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Minerva Anestesiologica 2020 Aug 04

DOI: 10.23736/S0375-9393.20.14543-7

Copyright © 2020 EDIZIONI MINERVA MEDICA

lingua: Inglese

Can visual inspection of the electrical activity of the diaphragm improve the detection of patient-ventilator asynchronies by pediatric critical care physicians?

Matteo DI NARDO 1, Margherita LONERO 1 , Francesco STAFFIERI 2, Rosa DI MUSSI 3, Francesco MURGOLO 3, Pantaleo LORUSSO 3, Tai PHAM 4, Sergio G. PICARDO 1, Daniela PERROTTA 1, Corrado CECCHETTI 1, Lucilla RAVÀ 5, Salvatore GRASSO 3

1 Department of Pediatric Anesthesia and Critical Care Medicine, Children’s Hospital Bambino Gesù, IRCCS, Rome, Italy; 2 Department of Emergency and Organ Transplantation, Section of Veterinary Clinics and Animal Production, "Aldo Moro" University of Bari, Bari, Italy; 3 Department of Emergency and Organ Transplantation, Section of Anesthesia and Intensive Care, "Aldo Moro" University of Bari, Bari, Italy; 4 Hôpital Bicêtre, Paris, France; 5 Epidemiology Unit and Biostatistics, Children’s Hospital Bambino Gesù, IRCCS, Rome, Italy


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BACKGROUND: Patient-ventilator asynchronies are challenging during pediatric mechanical ventilation. We hypothesized that monitoring the electrical activity of the diaphragm (EAdi) together with the “standard” airway opening pressure (Pao) and flow-time waveforms during pressure support ventilation would improve the ability of a cohort of critical care physicians to detect asynchronies in ventilated children.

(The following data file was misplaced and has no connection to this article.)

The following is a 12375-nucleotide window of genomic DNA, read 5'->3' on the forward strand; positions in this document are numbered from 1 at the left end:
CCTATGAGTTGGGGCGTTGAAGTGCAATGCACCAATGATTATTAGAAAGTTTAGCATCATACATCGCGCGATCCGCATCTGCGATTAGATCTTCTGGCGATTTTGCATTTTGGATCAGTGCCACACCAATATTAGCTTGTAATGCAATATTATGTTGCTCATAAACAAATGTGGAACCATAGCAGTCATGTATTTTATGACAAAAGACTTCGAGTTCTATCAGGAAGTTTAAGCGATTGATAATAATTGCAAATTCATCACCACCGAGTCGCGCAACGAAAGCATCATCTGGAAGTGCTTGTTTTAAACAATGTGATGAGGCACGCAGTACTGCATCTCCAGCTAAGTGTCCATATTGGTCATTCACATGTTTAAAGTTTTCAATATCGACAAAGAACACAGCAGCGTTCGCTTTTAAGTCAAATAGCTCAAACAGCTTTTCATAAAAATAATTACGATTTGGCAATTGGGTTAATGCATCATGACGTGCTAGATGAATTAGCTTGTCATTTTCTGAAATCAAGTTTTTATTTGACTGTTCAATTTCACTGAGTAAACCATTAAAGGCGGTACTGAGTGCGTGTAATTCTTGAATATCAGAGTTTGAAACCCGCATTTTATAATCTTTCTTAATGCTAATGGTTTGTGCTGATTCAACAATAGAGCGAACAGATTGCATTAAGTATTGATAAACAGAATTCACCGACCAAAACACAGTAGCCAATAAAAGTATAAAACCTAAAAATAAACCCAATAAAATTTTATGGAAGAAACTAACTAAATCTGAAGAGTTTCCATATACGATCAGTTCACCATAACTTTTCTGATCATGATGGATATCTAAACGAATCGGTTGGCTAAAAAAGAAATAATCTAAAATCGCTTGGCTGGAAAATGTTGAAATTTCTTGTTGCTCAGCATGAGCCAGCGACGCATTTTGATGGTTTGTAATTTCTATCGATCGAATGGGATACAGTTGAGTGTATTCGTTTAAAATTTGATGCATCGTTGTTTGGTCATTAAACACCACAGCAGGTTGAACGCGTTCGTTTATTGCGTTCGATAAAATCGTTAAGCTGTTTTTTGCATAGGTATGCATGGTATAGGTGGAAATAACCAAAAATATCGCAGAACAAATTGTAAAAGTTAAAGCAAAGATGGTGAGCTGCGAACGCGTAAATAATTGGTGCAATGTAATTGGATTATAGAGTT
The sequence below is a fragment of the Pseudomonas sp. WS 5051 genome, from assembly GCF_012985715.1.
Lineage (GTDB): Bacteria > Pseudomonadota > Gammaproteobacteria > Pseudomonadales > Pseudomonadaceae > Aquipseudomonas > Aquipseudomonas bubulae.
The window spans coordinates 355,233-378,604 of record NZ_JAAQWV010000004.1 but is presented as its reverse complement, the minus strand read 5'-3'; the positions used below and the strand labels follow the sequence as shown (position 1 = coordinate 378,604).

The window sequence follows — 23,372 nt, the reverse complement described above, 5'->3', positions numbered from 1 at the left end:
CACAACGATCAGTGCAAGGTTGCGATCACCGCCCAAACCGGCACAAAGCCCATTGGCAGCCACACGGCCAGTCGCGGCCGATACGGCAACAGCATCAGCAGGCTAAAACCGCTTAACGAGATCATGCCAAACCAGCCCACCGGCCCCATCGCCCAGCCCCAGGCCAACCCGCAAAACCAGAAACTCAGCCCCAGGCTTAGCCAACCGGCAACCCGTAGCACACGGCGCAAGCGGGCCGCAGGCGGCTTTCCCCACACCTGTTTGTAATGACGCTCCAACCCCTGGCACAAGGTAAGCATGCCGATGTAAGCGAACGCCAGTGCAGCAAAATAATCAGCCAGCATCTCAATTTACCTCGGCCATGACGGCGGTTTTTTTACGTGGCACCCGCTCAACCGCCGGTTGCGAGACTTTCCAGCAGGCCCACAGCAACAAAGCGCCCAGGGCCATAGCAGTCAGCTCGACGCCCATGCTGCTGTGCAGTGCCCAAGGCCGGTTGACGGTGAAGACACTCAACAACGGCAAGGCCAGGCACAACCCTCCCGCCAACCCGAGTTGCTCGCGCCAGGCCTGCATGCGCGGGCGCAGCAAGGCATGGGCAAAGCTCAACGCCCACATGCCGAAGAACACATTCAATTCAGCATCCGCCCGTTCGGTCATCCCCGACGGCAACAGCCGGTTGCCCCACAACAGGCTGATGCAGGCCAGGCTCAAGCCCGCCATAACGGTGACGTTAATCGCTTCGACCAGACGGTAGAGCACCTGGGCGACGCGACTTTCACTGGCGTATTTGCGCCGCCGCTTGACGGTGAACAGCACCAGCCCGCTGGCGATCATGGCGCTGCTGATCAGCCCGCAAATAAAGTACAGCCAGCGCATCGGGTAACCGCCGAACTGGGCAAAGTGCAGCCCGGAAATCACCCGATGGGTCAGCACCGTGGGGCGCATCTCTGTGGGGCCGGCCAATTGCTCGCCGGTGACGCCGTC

METHODS: We recorded the flow, Pao and EAdi waveforms in ten consecutive patients. The recordings were split in periods of 15 sec, each reproducing a ventilator screenshot. From this pool, a team of four experts selected the most representative screenshots including at least one of the three most common asynchronies (missed efforts, auto-triggering and double triggering) and split them into two versions, respectively showing or not the EAdi waveforms. The screenshots were shown in random order in a questionnaire to sixty experienced pediatric intensivists that were asked to identify any episode of patient-ventilator asynchrony.
RESULTS: Among the ten patients included in the study, only eight had EAdi tracings without artifacts and were analyzed. When the Eadi waveform was shown, the auto-triggering detection improved from 13% to 67% (p <0.0001) and the missed efforts detection improved from 43% to 95% (p <0.0001). The detection of double triggering, instead, did not improve (85 % with the EAdi vs 78% without the EAdi waveform; p = 0.52).
CONCLUSIONS: This single center study suggests that the EAdi waveform may improve the ability of pediatric intensivists to detect missed efforts and auto-triggering asynchronies. Further studies are required to determine the clinical implications of these findings.


KEY WORDS: Ventilator-induced lung injury; Neurally adjust ventilatory assist; Asynchronies; Pediatric

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